Fluorescence in situ hybridization (FISH) is considered as the gold standard for determining the amplification status of HER2 gene, which uses a combination of fluorescently labelled probes for centromeric region of chromosome 17 (CEP 17), as a control probe along with a probe for labelling the HER2 gene on chromosome 17.[2] A HER2 signal count to CEP 17 ratio, assessed in at least 20 cells, of more than 2 or an average HER2 copy number of > 6.0 signals/cell is considered HER2 amplified.[1] In a small subset of cases, unusual FISH patterns exists which pose interpretative challenges.[5]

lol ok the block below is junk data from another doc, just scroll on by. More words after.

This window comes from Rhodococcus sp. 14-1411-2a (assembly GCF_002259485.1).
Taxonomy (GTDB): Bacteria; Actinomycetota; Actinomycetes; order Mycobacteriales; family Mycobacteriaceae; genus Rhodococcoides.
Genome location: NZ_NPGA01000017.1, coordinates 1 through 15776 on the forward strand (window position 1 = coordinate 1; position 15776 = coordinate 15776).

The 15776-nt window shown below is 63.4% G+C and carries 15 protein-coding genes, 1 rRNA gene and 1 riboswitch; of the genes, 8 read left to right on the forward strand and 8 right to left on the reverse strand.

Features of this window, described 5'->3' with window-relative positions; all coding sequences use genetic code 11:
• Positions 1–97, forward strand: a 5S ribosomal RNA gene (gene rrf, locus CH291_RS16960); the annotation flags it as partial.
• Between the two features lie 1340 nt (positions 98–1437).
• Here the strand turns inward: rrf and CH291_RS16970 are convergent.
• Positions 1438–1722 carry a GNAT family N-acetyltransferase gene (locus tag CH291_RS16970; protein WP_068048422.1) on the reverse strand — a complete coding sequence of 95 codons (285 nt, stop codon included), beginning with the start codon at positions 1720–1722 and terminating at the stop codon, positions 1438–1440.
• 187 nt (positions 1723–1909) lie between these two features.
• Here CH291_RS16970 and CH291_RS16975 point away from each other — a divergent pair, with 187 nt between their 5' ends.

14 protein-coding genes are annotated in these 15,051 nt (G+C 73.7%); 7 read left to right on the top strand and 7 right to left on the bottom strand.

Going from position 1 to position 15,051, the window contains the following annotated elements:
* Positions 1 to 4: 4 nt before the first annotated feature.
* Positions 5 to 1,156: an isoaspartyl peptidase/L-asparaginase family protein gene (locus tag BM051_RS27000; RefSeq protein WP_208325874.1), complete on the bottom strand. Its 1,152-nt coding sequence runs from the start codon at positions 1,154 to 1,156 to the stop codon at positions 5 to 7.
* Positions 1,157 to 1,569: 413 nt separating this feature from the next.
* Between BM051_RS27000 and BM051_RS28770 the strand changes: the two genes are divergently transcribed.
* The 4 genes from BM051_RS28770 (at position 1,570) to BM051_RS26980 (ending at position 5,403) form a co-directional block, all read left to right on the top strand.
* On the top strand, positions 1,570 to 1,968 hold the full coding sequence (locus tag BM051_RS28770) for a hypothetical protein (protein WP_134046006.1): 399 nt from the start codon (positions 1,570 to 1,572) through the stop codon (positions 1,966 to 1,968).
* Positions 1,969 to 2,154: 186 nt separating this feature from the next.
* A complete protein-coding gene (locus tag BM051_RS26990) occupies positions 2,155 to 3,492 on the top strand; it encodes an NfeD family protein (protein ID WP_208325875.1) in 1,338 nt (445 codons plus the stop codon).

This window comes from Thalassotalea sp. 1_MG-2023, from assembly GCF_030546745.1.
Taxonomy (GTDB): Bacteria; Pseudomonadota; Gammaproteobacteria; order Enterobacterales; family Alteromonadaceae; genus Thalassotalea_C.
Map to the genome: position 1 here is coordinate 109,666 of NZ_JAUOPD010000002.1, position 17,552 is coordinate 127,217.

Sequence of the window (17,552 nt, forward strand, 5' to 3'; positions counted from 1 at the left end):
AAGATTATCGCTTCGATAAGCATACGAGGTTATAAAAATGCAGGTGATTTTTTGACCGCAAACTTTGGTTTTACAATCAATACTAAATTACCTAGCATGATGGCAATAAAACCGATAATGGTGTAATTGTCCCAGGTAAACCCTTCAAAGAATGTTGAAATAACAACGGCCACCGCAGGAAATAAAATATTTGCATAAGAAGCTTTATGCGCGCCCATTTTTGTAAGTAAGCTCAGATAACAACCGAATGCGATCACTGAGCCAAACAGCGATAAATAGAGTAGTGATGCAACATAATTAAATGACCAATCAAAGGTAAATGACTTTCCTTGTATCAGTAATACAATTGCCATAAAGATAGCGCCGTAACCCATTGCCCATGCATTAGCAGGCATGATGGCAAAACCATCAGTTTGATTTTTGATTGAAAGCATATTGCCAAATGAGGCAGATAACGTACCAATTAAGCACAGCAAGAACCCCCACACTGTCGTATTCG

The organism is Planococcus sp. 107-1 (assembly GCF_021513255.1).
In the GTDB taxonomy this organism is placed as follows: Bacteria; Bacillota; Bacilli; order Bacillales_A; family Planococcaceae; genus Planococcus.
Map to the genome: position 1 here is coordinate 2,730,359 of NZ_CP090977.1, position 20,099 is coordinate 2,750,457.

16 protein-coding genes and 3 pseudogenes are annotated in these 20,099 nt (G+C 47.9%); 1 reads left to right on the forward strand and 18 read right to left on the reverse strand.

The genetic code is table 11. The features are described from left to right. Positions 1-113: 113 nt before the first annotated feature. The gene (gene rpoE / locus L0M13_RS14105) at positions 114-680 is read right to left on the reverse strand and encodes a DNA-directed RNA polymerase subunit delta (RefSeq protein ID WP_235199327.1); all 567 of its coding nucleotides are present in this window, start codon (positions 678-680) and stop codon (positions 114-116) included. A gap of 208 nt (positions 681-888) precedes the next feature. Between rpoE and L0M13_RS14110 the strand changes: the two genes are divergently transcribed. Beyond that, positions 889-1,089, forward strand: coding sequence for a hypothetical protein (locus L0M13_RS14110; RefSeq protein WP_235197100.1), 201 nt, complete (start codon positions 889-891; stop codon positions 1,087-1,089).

We present here two cases of invasive duct carcinoma, grade II in the first case and grade III in the second case, negative for expressions of both estrogen (ER) and progesterone receptors (PR), while their Her2 by immunohistochemistry was 2+. The cases were reviewed by two pathologists independently for FISH. FISH was performed using PathVysion HER2 DNA Probe Kit II from Vysis, Abbott molecular, Des Plaines, IL. Both the cases showed multiple signals for CEP 17 (green colour) and HER2 (red colour) many of which were co - localised resulting in yellow signals. In both the cases it was difficult to individually count the exact number of each signals [Figure 1]a,[Figure 1]b,[Figure 1]c. As the copy number of HER2 in both the cases was more than 6, both cases were reported as amplified. To differentiate this signal pattern from a possible polysomy of chromosome 17, we performed FISH on both the biopsy specimen using Vysis TP53/CEP 17 FISH Probe Kit, Abbott molecular, Des Plaines, IL, which uses spectrum green fluorochrome to label the alpha satellite DNA material at the centromeric region of chromosome 17 (CEP 17) while the spectrum orange fluorochrome labels TP53 gene located at 17p13.1. In a typical case of polysomy for chromosome 17 the expected signal pattern would be increased green as well as red signals which would be equal to the number of copies of chromosome 17 while in a normal cell the expected pattern would be two green and two red signals indicating disomy. The FISH on the two biopsy specimens with Vysis TP53/CEP 17 FISH Probe Kit showed presence of only two red signals indicating the presence of two normal copies of TP53 gene. However, there were multiple green signal [Figure 1]d which confirmed amplification of the centromeric region of chromosome 17 rather than polysomy.